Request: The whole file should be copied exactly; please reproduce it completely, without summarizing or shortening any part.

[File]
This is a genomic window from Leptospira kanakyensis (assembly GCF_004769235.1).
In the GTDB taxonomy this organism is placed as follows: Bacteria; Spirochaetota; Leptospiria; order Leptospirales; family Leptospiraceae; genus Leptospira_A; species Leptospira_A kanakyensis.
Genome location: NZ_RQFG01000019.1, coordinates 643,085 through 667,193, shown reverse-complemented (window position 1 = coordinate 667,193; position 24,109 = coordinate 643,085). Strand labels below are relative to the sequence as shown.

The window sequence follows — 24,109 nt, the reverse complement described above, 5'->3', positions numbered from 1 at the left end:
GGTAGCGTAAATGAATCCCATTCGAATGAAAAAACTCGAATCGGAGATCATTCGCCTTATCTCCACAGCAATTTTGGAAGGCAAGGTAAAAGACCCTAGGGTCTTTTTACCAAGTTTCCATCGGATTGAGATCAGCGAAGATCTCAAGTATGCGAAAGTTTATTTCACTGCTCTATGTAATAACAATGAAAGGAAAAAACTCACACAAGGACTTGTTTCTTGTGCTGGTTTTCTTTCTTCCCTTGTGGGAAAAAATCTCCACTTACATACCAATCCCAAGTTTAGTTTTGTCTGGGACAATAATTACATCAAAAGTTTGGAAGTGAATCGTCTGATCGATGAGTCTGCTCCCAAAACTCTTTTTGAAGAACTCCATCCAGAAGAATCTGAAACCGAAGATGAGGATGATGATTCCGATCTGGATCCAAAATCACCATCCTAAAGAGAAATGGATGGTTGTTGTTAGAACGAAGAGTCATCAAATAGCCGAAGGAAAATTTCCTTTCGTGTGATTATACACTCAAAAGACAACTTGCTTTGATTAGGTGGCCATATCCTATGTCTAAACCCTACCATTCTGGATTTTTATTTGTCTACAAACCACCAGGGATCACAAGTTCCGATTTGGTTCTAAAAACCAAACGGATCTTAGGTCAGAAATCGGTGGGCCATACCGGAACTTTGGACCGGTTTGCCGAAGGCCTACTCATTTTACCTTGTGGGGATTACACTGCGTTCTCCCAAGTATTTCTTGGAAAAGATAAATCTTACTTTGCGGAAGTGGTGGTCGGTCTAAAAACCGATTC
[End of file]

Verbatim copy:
This is a genomic window from Leptospira kanakyensis (assembly GCF_004769235.1).
In the GTDB taxonomy this organism is placed as follows: Bacteria; Spirochaetota; Leptospiria; order Leptospirales; family Leptospiraceae; genus Leptospira_A; species Leptospira_A kanakyensis.
Genome location: NZ_RQFG01000019.1, coordinates 643,085 through 667,193, shown reverse-complemented (window position 1 = coordinate 667,193; position 24,109 = coordinate 643,085). Strand labels below are relative to the sequence as shown.

The window sequence follows — 24,109 nt, the reverse complement described above, 5'->3', positions numbered from 1 at the left end:
GGTAGCGTAAATGAATCCCATTCGAATGAAAAAACTCGAATCGGAGATCATTCGCCTTATCTCCACAGCAATTTTGGAAGGCAAGGTAAAAGACCCTAGGGTCTTTTTACCAAGTTTCCATCGGATTGAGATCAGCGAAGATCTCAAGTATGCGAAAGTTTATTTCACTGCTCTATGTAATAACAATGAAAGGAAAAAACTCACACAAGGACTTGTTTCTTGTGCTGGTTTTCTTTCTTCCCTTGTGGGAAAAAATCTCCACTTACATACCAATCCCAAGTTTAGTTTTGTCTGGGACAATAATTACATCAAAAGTTTGGAAGTGAATCGTCTGATCGATGAGTCTGCTCCCAAAACTCTTTTTGAAGAACTCCATCCAGAAGAATCTGAAACCGAAGATGAGGATGATGATTCCGATCTGGATCCAAAATCACCATCCTAAAGAGAAATGGATGGTTGTTGTTAGAACGAAGAGTCATCAAATAGCCGAAGGAAAATTTCCTTTCGTGTGATTATACACTCAAAAGACAACTTGCTTTGATTAGGTGGCCATATCCTATGTCTAAACCCTACCATTCTGGATTTTTATTTGTCTACAAACCACCAGGGATCACAAGTTCCGATTTGGTTCTAAAAACCAAACGGATCTTAGGTCAGAAATCGGTGGGCCATACCGGAACTTTGGACCGGTTTGCCGAAGGCCTACTCATTTTACCTTGTGGGGATTACACTGCGTTCTCCCAAGTATTTCTTGGAAAAGATAAATCTTACTTTGCGGAAGTGGTGGTCGGTCTAAAAACCGATTC